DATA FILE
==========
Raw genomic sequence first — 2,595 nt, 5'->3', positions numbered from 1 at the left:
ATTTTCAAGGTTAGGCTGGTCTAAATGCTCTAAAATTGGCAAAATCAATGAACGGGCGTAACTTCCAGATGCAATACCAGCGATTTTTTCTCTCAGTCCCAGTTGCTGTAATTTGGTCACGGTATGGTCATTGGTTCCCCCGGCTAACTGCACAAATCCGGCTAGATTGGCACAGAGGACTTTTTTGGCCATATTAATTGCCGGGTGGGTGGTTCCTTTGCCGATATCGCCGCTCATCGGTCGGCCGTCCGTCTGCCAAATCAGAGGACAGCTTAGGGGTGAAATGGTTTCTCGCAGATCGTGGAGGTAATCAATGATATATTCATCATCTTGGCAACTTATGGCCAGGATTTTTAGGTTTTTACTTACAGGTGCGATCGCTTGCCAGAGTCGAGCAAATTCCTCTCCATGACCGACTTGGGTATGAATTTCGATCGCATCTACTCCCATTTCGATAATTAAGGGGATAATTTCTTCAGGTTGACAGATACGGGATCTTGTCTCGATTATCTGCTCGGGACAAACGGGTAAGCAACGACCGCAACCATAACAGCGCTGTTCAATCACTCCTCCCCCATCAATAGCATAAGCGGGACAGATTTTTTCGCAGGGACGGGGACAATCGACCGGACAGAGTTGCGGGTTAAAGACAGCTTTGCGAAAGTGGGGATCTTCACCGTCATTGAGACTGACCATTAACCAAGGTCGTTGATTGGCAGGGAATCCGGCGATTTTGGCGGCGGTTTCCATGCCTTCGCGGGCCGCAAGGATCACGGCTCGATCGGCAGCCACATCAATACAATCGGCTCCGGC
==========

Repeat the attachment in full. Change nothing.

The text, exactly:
Raw genomic sequence first — 2,595 nt, 5'->3', positions numbered from 1 at the left:
ATTTTCAAGGTTAGGCTGGTCTAAATGCTCTAAAATTGGCAAAATCAATGAACGGGCGTAACTTCCAGATGCAATACCAGCGATTTTTTCTCTCAGTCCCAGTTGCTGTAATTTGGTCACGGTATGGTCATTGGTTCCCCCGGCTAACTGCACAAATCCGGCTAGATTGGCACAGAGGACTTTTTTGGCCATATTAATTGCCGGGTGGGTGGTTCCTTTGCCGATATCGCCGCTCATCGGTCGGCCGTCCGTCTGCCAAATCAGAGGACAGCTTAGGGGTGAAATGGTTTCTCGCAGATCGTGGAGGTAATCAATGATATATTCATCATCTTGGCAACTTATGGCCAGGATTTTTAGGTTTTTACTTACAGGTGCGATCGCTTGCCAGAGTCGAGCAAATTCCTCTCCATGACCGACTTGGGTATGAATTTCGATCGCATCTACTCCCATTTCGATAATTAAGGGGATAATTTCTTCAGGTTGACAGATACGGGATCTTGTCTCGATTATCTGCTCGGGACAAACGGGTAAGCAACGACCGCAACCATAACAGCGCTGTTCAATCACTCCTCCCCCATCAATAGCATAAGCGGGACAGATTTTTTCGCAGGGACGGGGACAATCGACCGGACAGAGTTGCGGGTTAAAGACAGCTTTGCGAAAGTGGGGATCTTCACCGTCATTGAGACTGACCATTAACCAAGGTCGTTGATTGGCAGGGAATCCGGCGATTTTGGCGGCGGTTTCCATGCCTTCGCGGGCCGCAAGGATCACGGCTCGATCGGCAGCCACATCAATACAATCGGCTCCGGC